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Vitamin C or ascorbic acid is necessary for the formation of bones, muscles, blood vessels and other supporting cells and tissues. Its role in disorders such as asthma, diabetes or cancer is being widely researched.
Vitamin C has also been presented as a treatment modality in cases of common cold and infections of the lung. The role of vitamin C in the immune system has been studied for many years and has been reported to control certain regulatory functions. The administration of vitamin C along with other micro and macronutrients is advised in individuals who are suffering from vitamin C-deficiency and are at high risk of developing infections related to the lungs.

Vitamin C and Immune Cells

The role of vitamin C in the functioning of immune cells is well proven. Vitamin C is especially required for the functioning of the phagocytes and T-lymphocytes. The major role of vitamin C is the protection of the immune cells against free radicals formed during the interaction of the immune cells with harmful microorganisms. The T-cells and other phagocytes engulf the microorganisms and employ oxygen in the form of superoxides to destroy them. These superoxides can be harmful to the phagocytes themselves. Vitamin C protects them against the free radicals and thereby maintains the integrity of these cells. A deficiency of vitamin C hampers the function and results in early destruction of the T-cells and phagocytes. Deficiency of vitamin C is associated with increased duration of the common cold and infections of the lung, signifying its role in protection against these conditions. The effect has been more pronounced in elderly individuals who tend to suffer from multiple deficiencies owing to their altered dietary pattern and the ability of the body to absorb the essential nutrients from the diet being consumed.1, 2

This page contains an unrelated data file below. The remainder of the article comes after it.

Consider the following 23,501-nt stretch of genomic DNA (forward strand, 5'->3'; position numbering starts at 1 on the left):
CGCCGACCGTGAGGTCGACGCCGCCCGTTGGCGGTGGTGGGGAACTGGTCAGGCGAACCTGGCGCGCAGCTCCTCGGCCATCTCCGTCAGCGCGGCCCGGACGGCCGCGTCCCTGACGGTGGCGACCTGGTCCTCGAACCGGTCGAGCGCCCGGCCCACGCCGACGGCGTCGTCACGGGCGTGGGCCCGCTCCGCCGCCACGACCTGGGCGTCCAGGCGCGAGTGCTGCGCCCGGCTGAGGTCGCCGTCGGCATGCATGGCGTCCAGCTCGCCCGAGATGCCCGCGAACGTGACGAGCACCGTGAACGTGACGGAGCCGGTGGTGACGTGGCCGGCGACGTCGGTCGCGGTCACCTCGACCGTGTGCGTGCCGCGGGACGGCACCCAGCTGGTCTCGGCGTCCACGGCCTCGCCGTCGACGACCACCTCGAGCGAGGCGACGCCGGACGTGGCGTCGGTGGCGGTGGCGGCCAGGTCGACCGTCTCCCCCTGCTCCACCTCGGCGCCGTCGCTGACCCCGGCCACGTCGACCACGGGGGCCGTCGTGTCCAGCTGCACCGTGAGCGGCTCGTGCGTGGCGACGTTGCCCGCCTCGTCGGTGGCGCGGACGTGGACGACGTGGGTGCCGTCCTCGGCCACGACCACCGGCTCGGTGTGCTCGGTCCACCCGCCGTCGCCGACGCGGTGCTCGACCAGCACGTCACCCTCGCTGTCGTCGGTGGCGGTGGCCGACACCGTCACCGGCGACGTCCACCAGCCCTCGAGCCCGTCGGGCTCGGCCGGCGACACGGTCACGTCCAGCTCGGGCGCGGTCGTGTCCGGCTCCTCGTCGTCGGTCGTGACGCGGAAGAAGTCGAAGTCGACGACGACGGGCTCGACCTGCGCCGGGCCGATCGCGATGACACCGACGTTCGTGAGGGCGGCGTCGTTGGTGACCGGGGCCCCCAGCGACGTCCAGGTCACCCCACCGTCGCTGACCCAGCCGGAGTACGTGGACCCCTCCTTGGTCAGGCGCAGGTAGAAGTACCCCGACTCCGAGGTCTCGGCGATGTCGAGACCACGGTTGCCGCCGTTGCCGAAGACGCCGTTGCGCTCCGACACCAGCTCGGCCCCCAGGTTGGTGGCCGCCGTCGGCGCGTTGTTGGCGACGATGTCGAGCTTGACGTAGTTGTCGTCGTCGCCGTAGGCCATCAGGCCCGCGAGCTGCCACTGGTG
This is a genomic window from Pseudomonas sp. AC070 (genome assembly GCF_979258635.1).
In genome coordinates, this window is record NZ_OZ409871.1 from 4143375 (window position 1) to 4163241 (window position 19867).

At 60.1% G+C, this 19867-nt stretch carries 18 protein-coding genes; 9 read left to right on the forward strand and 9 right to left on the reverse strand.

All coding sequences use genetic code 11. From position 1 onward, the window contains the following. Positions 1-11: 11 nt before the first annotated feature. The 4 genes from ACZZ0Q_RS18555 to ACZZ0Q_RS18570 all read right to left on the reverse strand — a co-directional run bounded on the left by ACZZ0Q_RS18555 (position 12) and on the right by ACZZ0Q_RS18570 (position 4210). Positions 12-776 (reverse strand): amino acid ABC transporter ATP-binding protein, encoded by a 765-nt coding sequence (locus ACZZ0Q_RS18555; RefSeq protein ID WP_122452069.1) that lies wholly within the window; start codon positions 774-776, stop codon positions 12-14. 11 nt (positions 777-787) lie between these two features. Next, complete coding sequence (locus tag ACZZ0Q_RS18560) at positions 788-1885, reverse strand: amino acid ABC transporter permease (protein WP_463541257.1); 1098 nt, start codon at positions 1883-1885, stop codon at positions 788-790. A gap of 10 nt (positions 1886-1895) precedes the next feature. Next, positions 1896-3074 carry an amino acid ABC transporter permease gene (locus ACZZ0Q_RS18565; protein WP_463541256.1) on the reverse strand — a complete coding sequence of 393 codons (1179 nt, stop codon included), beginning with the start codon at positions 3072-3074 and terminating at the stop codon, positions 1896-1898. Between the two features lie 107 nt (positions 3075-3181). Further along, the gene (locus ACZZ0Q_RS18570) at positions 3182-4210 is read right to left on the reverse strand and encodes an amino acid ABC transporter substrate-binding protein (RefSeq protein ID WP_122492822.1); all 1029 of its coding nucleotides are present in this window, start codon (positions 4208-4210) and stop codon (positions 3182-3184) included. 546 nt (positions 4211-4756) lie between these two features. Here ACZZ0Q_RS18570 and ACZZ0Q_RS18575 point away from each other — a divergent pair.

Vitamin C and Flu


Administration of vitamin C was noted to improve the concentration of immune proteins and certain components of the complement system. These proteins and the complement system have a vital role in maintaining the immunity of the body. The effects of vitamin C has been particularly been emphasised against infections such as the common cold and flu. Vitamin C when administered with other medications for flu and common cold significantly reduced the duration of these infections. Vitamin C supplementation is therefore advised along with regular medications in order to reduce the severity and duration of infectious disorders.2, 3

General Functions

Vitamin C along with other micronutrients has a role in the ability of the skin to fight against infectious microorganisms. Vitamin C enhances the functioning of the skin cells and helps them form an effective barrier against the harmful microorganisms. Deficiency of vitamin C and other nutrients reduces the ability of the skin to prevent infections.

  • 1. Ströhle A, Hahn A. Vitamin C and immune function. Med Monatsschr Pharm. 2009 Feb, 32(2):49-54
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  • 2. Maggini S, Wintergerst ES, Beveridge S, Hornig DH. Selected vitamins and trace elements support immune function by strengthening epithelial barriers and cellular and humoral immune responses. Br J Nutr. 2007 Oct, 98 Suppl 1:S29-35
  • 3. Wintergerst ES, Maggini S, Hornig DH. Immune-enhancing role of vitamin C and zinc and effect on clinical conditions. Ann Nutr Metab. 2006, 50(2):85-94. Epub 2005 Dec 21
  • 4. Field CJ, Johnson IR, Schley PD. Nutrients and their role in host resistance to infection. J Leukoc Biol. 2002 Jan, 71(1):16-32